CF Curtis Granderson comes over from Detroit in the Yankees' biggest move of the off-season. There was speculation that he'd take over lead-off duties, but it looks like manager Joe Girardi plans to hit him later in the order.

Instead, Derek Jeter takes over at the top of the line-up. Believe it or not, Jeter's in a contract year. But the club's already announced that it'll hold off extending anybody until the season's over, so I doubt it'll be much of a distraction. Nick Johnson is one of the free-agents the Yanks brought in for the 2010 season. This is his second stint in New York, and he'll likely get the bulk of the DH at-bats for the Yankees. He can also back-up Teixeira at first. Speaking of Tex, he'll bat third and be followed by Alex Rodriguez. With 69 home runs and 222 RBI between them, that's perhaps the most lethal 3-/4-hitter combination in all of baseball. They'll likely be followed by catcher Jorge Posada and 2B Robinson Cano before getting to the outfield trio of Granderson, Nick Swisher and Brett Gardner.

Two things I can promise you about this line-up. One, there will be additions over the course of the season. If New York didn't make a big splash to try and replace Damon and Matsui in the off-season, it's only because they thought they could get better value during the year. I just can't fathom them not getting some help in left before it's said and done. Two, maybe they won't lead the league in runs scored this season - although it's hardly impossible - but they should lead the AL East. And when you combine that offense with their starting rotation, you get a division winner more often than not.

The first four in the Yankees rotation are set: CC Sabathia, A.J. Burnett, and Andy Pettite all return from the 2009 Championship squad. They'll be joined by Javier Vasquez (also starting his second run with New York) for sure. Who holds down the 5th spot is up for debate. Joba Chamberlain spent most of last year starting for the Yankees, but spent time in the bullpen during the post-season. So New York still has that quandary to deal with. Do they want Joba to be a solid, if unspectacular starter? Or do they want him as a lights-out set-up man? I think it comes down to how Phil Hughes pitches in Spring Training. If he looks like he's ready to start, then perhaps Joba's better served in the pen.

Speaking of that bullpen, it'll be anchored, as usual by Mariano Rivera. He may be getting up there in years, but he's still as effective a closer as you could ask for. Prior to him? That's where the Yankees are vulnerable. Hughes did an okay job setting up last year, but Joba would be better. Outside of them, you're getting to the Alfredo Aceves', Chad Gaudin's and Sergio Mitre's of the world. Not names that are scaring anybody.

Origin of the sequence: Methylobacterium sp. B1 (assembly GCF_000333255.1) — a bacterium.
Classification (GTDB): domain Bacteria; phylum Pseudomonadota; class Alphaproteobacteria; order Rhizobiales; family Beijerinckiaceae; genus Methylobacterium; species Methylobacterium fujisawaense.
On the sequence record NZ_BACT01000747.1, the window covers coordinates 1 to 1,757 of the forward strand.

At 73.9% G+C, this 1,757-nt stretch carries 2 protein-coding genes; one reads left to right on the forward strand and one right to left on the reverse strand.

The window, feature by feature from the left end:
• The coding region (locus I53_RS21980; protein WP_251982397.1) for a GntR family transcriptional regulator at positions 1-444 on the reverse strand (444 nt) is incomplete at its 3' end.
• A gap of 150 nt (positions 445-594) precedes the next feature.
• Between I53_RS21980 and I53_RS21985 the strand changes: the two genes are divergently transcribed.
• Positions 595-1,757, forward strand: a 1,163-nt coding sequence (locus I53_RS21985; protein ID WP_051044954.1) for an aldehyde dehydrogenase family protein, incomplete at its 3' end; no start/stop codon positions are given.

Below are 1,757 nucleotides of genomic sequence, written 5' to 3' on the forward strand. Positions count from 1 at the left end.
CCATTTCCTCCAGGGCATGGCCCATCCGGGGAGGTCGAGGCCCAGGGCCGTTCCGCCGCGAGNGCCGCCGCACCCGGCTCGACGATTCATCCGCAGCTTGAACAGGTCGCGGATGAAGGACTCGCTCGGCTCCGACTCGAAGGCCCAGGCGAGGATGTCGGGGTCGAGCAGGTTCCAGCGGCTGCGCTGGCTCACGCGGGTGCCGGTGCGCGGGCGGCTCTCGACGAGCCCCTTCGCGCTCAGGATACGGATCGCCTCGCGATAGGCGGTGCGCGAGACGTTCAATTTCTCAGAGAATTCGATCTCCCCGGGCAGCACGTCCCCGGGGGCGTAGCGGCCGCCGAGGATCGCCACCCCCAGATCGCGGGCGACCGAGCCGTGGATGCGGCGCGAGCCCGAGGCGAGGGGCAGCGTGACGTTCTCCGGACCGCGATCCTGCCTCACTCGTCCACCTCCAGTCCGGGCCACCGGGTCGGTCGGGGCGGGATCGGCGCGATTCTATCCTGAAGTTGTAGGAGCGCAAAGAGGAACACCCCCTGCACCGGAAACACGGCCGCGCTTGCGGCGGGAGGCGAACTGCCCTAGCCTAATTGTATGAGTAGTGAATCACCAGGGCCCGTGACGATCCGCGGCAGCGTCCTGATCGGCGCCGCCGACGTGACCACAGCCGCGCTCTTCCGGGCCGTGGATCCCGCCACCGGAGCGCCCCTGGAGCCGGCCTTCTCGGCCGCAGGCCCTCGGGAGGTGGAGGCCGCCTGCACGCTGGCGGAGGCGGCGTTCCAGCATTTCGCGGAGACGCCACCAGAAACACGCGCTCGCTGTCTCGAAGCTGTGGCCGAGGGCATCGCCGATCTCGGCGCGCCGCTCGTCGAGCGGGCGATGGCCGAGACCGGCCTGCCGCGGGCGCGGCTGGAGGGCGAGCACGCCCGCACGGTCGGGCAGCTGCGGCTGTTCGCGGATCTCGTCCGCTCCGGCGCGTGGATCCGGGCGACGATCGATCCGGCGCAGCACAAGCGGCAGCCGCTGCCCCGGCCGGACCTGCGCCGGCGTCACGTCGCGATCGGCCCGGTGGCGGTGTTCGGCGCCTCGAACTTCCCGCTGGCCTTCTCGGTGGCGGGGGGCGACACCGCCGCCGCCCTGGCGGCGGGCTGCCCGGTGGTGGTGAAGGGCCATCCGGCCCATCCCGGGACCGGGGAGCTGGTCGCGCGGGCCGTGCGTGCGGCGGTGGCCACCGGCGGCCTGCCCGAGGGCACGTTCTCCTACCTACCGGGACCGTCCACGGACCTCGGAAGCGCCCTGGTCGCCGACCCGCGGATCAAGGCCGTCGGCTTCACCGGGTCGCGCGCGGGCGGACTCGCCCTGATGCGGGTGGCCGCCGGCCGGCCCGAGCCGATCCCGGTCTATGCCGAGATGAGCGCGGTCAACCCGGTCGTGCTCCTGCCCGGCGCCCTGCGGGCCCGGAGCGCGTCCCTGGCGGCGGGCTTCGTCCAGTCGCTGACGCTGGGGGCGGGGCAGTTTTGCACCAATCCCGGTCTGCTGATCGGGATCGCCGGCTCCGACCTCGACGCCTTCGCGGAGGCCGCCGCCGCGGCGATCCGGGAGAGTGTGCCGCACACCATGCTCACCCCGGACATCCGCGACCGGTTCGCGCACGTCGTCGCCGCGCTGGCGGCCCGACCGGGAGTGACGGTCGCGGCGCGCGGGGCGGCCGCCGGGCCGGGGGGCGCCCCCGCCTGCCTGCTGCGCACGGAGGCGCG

Bottom Line: With a couple of smart mid-season moves, the Yankees have the ability to top 100 wins again. In my mind, 95 will win them the division. And even without any additions, there's no way they're more than eight games worse than they were last year.

2. Boston Red Sox (whom I hate): In 2009, the Red Sox (whom I hate) went 95-67, won the AL Wild Card and were defeated by the LA Angels in the ALDS.

The Red Sox (whom I hate) are also dealing with turnover in their lineup. Gone is Jason Bay and his 36 home runs and 119 RBI. Coming in are CF Mike Cameron, 2B Marco Scutaro, and 3B Adrian Beltre. Beltre's power numbers slipped significantly last year, but the Sox (whom I hate) are counting on a resurgence with Fenway's famed Green Monster waiting to be peppered by Beltre liners. Also joining the Red Sox (whom I hate) is P John Lackey, who'll form a formidable duo with Josh Beckett. Boston (whom I hate) is emphasizing pitching and defense this year. Whether that will work to the tune of an AL East title is to be determined.

Jacoby Ellsbury is their likely lead-off man. He's been “on the come” for a few years now and he'll need to step up and show whether he's got the stuff or not for Boston (whom I hate) to have a chance in the East. He's followed by 2008 MVP Dustin Pedroia. Catcher Victor Martinez who came over in a mid-season deal with Cleveland last year bats third. 1B, dirtball and perennial pain in the ass, Kevin Youklis is their likely clean-up hitter. Then comes DH David Ortiz. Which Papi will it be this year? The one who struggled mightily early? Or the one who finished strong and wound up with 28 home runs and 99 RBI? The answer to that question will go a long way in determining Boston's (whom I hate) fate in 2010. CF Cameron, RF J.D. Drew, Beltre and Scutaro round out the line-up.